— NWS Austin/San Antonio (@NWSSanAntonio) September 20, 2021
- 5 places to visit in Austin this summer - austonia ›
- 5 new Austin eats for you to try this summer - austonia ›
- Top summer travel destinations and where Austin ranks - austonia ›
- Heat wave shows up in Austin this weekend—and stays - austonia ›
- Beat the heat at these iconic swimming holes in and around Austin ... ›
- Seattle and Austin swap weather forecasts this week - austonia ›
Around 75 dogs died in a fire Saturday night at Ponderosa Pet Resort in Georgetown, according to the Georgetown Fire Department, leaving dozens of owners to mourn the losses of their furry companions.
The fire department arrived on the scene less than five minutes after 911 calls started flooding in at 10:56 p.m. At their arrival, they found flames and clouds of smoke, according to GFD Chief John Sullivan.
Twenty-five firefighters were on the scene, hoping to save as many lives as possible, initially trying to open some ventilation and control the smoke, though they were unable to save any dogs. Sullivan said his heart goes out to the families of the victims of the fire.
"I've been doing this for 29 years and this is the first incident that I've had where we've lost so many pets," Sullivan said. "I hate to use that term because, to me, a pet is a lot more than a pet—it is the closest friend. I wish I could convey my internal emotions adequately. I just wish I could go back in time to make it better."
Families of the fallen pets, who are believed to have died from smoke inhalation, have created a memorial outside the pet resort's fence complete with flowers, photos, notes and beloved toys of their friends.
No people were discovered at the scene—Ponderosa's boarding policies state that the staff feels that pets sleep better at night when no employees are there, so the pets are left unattended at night.
The fire department is still working to discover what caused the fire. Despite fire and smoke damage to the inside, the outer metal exterior survived the blaze. Based on the type of construction and occupancy type, the building was not required to have a sprinkler system.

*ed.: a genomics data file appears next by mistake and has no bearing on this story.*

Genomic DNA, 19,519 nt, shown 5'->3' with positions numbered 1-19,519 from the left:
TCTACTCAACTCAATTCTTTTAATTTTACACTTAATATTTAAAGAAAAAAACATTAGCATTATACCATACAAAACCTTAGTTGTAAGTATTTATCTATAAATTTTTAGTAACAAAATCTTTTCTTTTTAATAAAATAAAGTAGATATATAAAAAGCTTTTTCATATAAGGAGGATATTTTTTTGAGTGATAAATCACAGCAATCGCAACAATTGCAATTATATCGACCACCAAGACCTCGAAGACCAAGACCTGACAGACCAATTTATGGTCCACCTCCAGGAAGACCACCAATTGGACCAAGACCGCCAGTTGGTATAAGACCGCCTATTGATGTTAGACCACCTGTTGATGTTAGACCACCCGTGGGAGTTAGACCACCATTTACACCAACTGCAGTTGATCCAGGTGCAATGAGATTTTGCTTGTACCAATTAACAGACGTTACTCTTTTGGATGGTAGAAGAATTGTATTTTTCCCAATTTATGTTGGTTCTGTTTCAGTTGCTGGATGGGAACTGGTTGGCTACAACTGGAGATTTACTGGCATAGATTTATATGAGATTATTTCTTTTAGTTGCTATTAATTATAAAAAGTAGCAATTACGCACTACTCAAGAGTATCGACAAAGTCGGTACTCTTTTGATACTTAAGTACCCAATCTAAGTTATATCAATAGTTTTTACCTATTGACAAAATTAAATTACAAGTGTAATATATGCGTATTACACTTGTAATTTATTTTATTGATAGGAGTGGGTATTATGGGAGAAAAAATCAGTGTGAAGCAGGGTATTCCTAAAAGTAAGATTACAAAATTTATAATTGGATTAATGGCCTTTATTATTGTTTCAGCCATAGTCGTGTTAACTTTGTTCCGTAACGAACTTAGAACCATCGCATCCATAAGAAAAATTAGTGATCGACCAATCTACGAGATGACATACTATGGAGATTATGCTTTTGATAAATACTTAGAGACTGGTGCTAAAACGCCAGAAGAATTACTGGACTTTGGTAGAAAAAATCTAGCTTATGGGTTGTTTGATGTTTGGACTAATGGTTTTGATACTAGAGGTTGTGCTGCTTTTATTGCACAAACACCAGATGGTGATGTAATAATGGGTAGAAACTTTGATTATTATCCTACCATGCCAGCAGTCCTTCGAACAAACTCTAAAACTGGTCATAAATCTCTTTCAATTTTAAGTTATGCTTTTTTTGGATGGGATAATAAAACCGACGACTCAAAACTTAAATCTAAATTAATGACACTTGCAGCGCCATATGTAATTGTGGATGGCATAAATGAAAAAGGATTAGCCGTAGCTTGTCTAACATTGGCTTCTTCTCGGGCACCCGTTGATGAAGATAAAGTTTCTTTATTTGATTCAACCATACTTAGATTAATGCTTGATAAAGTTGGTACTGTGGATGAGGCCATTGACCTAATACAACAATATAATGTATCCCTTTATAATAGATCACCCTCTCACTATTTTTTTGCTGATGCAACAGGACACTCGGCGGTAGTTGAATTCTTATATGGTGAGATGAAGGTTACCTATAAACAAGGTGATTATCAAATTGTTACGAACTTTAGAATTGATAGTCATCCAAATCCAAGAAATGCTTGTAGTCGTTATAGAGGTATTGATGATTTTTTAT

"Quite frankly, I view my personal pet as probably my closest confidant, friend and the one that doesn't judge, so my heart just breaks," Sullivan said.
The fire claimed the lives of dog duo Bunny and Clyde, leaving owners and newlywed couple Don and Pam Richard devastated and angry KXAN reports, saying they wouldn't have left the dogs had they known they would be left unattended at night.
The Richard family is planning to petition the city of Georgetown, making it so that animals in professional care are never left unattended again.
- 9 dog-friendly Austin eateries that will give you a new leash on life ›
- Dog-killing algae confirmed in Lake Austin and Lady Bird Lake ... ›
- Animal rights activist Jeanne Daniels destroys the Tarrytown ... ›
After months of speculation, a new report says political personality Beto O'Rourke is mulling a run for Texas governor that he will announce later this year.
Sources tell Axios the former congressman is preparing his campaign for the 2022 election, where he will likely vie for the position against incumbent Gov. Greg Abbott. The only other candidate that has announced he will take on Abbott for governor is former Texas GOP Chairman Allen West—no Democrats have announced they are running as of yet.
"No decision has been made," Axios reports David Wysong, O'Rourke's former House chief of staff and a longtime adviser, said. "He has been making and receiving calls with people from all over the state."
A new poll from The Dallas Morning News and University of Texas at Tyler shows O'Rourke is narrowing the gap between himself and Abbott's prospects for governor. In the poll, 37% said they'd vote for O'Rourke over Abbott, while 42% said they'd vote for Abbott.
Abbott has been in the hot seat due to his handling of COVID-19 and the signing of landmark legislation into law, including new abortion and voting rights laws; 54% of poll respondents voted they think the state is headed in the "wrong direction." Still, Texas hasn't had a Democrat as governor since the 90s.
O'Rourke's people-focused approach to the 2018 Senator race, which he lost to Sen. Ted Cruz, gave him a widespread following and many hoped he'd throw his hat into the ring since he said he was considering it earlier this year.
"We hope that he's going to run," Gilberto Hinojosa, the state chair of the Democratic Party, told Axios. "We think he'll be our strongest candidate. We think he can beat Abbott because he's vulnerable."